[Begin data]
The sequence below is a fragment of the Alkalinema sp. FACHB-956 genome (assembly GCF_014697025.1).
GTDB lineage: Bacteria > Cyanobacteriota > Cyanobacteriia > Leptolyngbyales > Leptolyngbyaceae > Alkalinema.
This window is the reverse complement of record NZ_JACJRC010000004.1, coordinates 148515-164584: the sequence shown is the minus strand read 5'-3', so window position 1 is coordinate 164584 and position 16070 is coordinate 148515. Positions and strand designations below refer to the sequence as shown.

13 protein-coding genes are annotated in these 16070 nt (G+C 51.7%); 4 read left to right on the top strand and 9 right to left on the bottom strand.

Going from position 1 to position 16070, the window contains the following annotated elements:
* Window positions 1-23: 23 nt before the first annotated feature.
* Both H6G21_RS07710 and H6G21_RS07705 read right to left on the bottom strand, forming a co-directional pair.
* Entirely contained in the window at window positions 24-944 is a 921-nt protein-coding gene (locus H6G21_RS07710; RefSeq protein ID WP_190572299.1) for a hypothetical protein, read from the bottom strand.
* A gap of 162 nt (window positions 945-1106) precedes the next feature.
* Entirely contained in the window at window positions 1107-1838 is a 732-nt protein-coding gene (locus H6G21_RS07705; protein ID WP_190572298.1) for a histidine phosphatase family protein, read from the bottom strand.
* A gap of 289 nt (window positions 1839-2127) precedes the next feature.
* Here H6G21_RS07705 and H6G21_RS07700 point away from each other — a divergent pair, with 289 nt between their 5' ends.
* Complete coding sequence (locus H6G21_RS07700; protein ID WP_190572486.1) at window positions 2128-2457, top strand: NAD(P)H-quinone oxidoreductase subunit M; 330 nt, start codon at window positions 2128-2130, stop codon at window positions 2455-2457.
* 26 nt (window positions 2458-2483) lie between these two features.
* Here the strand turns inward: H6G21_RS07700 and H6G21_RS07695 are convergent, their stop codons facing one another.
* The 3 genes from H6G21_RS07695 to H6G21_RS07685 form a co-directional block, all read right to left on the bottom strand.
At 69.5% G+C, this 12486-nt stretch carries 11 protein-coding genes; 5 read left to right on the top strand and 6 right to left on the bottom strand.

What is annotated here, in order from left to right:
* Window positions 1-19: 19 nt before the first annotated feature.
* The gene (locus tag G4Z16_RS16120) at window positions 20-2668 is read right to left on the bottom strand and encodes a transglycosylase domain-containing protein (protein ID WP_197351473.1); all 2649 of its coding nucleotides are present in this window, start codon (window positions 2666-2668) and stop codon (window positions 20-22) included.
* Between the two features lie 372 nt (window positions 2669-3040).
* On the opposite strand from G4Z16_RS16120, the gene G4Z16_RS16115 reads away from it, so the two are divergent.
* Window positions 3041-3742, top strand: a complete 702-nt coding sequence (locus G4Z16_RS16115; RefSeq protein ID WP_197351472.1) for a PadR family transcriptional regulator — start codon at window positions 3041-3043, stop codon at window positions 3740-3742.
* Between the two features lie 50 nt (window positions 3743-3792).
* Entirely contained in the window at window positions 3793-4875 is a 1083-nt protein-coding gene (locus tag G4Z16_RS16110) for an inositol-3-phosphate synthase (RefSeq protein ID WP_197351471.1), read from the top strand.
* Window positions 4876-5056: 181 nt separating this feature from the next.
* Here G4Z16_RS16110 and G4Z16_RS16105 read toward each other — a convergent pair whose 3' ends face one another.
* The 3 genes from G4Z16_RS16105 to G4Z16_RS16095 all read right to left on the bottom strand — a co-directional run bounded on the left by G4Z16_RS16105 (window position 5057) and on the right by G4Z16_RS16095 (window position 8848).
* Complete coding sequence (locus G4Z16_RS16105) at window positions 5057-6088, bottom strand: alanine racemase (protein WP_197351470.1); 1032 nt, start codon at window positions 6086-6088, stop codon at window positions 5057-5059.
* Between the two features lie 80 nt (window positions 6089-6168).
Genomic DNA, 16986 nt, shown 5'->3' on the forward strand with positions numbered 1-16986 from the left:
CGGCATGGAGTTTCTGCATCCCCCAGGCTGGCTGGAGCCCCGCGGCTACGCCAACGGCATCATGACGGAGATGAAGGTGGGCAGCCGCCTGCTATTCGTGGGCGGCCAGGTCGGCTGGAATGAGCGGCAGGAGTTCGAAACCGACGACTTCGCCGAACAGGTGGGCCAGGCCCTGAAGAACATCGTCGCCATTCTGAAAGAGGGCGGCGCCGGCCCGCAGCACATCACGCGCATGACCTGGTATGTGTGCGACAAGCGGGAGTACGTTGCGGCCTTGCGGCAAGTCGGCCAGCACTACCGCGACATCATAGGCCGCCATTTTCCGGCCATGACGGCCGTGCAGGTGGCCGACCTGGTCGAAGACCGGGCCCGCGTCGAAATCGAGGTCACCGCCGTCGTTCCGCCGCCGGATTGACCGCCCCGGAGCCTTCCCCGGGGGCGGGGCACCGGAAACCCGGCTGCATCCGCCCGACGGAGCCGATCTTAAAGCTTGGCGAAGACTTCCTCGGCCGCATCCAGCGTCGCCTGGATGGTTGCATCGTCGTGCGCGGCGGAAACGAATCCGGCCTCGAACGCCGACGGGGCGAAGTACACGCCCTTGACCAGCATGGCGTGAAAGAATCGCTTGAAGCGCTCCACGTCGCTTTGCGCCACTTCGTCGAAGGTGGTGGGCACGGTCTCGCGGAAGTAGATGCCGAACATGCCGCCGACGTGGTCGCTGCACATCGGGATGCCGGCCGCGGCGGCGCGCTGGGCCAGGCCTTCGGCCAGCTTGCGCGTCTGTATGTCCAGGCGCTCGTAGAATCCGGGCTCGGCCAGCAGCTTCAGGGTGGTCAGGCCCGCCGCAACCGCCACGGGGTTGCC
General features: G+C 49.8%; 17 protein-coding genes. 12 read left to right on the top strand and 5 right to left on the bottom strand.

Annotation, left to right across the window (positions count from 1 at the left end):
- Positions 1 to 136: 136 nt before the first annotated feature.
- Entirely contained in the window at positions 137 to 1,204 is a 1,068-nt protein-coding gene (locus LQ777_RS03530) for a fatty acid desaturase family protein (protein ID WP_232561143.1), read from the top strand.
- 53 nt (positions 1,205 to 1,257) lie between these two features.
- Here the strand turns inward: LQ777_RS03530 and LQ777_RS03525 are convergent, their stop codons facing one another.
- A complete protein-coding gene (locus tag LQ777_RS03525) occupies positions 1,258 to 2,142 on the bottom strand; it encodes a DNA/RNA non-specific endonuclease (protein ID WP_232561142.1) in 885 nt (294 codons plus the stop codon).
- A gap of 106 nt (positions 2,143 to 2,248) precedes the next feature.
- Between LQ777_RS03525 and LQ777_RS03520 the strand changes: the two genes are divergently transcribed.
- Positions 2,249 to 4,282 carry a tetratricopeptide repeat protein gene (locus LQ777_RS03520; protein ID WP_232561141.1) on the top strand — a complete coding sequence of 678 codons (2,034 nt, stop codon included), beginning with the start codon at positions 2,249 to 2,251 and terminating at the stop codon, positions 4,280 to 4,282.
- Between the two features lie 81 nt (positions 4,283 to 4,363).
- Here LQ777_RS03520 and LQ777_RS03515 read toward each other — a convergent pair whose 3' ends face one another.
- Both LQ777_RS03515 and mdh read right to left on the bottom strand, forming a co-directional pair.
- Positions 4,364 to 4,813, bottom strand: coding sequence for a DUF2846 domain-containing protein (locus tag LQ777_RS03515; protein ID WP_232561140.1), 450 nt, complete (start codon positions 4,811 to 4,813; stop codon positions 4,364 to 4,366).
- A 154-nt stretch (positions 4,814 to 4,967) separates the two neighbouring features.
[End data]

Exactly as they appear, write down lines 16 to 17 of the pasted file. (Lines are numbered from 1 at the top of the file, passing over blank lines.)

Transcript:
* The 3 genes from H6G21_RS07695 to H6G21_RS07685 form a co-directional block, all read right to left on the bottom strand.
At 69.5% G+C, this 12486-nt stretch carries 11 protein-coding genes; 5 read left to right on the top strand and 6 right to left on the bottom strand.